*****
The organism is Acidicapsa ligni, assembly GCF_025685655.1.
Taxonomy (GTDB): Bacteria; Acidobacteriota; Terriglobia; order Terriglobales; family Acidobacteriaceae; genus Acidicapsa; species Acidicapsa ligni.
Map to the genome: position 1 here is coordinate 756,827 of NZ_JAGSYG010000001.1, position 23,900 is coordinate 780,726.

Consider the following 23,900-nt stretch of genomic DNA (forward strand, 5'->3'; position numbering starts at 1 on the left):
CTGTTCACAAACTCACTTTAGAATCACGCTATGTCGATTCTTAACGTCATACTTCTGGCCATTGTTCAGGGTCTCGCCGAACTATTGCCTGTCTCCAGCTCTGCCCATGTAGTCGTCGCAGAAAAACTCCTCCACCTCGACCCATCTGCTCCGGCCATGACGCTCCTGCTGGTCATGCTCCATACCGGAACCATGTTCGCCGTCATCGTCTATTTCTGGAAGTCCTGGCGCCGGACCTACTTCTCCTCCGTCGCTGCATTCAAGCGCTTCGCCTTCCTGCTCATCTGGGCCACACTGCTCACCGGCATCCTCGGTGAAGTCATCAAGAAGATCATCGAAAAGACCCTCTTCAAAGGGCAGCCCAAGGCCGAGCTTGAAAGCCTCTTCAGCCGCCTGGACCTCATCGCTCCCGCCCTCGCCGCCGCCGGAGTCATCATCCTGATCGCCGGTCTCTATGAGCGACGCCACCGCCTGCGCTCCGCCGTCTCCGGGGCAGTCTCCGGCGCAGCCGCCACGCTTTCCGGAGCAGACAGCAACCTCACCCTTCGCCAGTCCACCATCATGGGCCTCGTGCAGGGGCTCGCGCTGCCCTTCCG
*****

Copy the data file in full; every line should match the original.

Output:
The organism is Acidicapsa ligni, assembly GCF_025685655.1.
Taxonomy (GTDB): Bacteria; Acidobacteriota; Terriglobia; order Terriglobales; family Acidobacteriaceae; genus Acidicapsa; species Acidicapsa ligni.
Map to the genome: position 1 here is coordinate 756,827 of NZ_JAGSYG010000001.1, position 23,900 is coordinate 780,726.

Consider the following 23,900-nt stretch of genomic DNA (forward strand, 5'->3'; position numbering starts at 1 on the left):
CTGTTCACAAACTCACTTTAGAATCACGCTATGTCGATTCTTAACGTCATACTTCTGGCCATTGTTCAGGGTCTCGCCGAACTATTGCCTGTCTCCAGCTCTGCCCATGTAGTCGTCGCAGAAAAACTCCTCCACCTCGACCCATCTGCTCCGGCCATGACGCTCCTGCTGGTCATGCTCCATACCGGAACCATGTTCGCCGTCATCGTCTATTTCTGGAAGTCCTGGCGCCGGACCTACTTCTCCTCCGTCGCTGCATTCAAGCGCTTCGCCTTCCTGCTCATCTGGGCCACACTGCTCACCGGCATCCTCGGTGAAGTCATCAAGAAGATCATCGAAAAGACCCTCTTCAAAGGGCAGCCCAAGGCCGAGCTTGAAAGCCTCTTCAGCCGCCTGGACCTCATCGCTCCCGCCCTCGCCGCCGCCGGAGTCATCATCCTGATCGCCGGTCTCTATGAGCGACGCCACCGCCTGCGCTCCGCCGTCTCCGGGGCAGTCTCCGGCGCAGCCGCCACGCTTTCCGGAGCAGACAGCAACCTCACCCTTCGCCAGTCCACCATCATGGGCCTCGTGCAGGGGCTCGCGCTGCCCTTCCG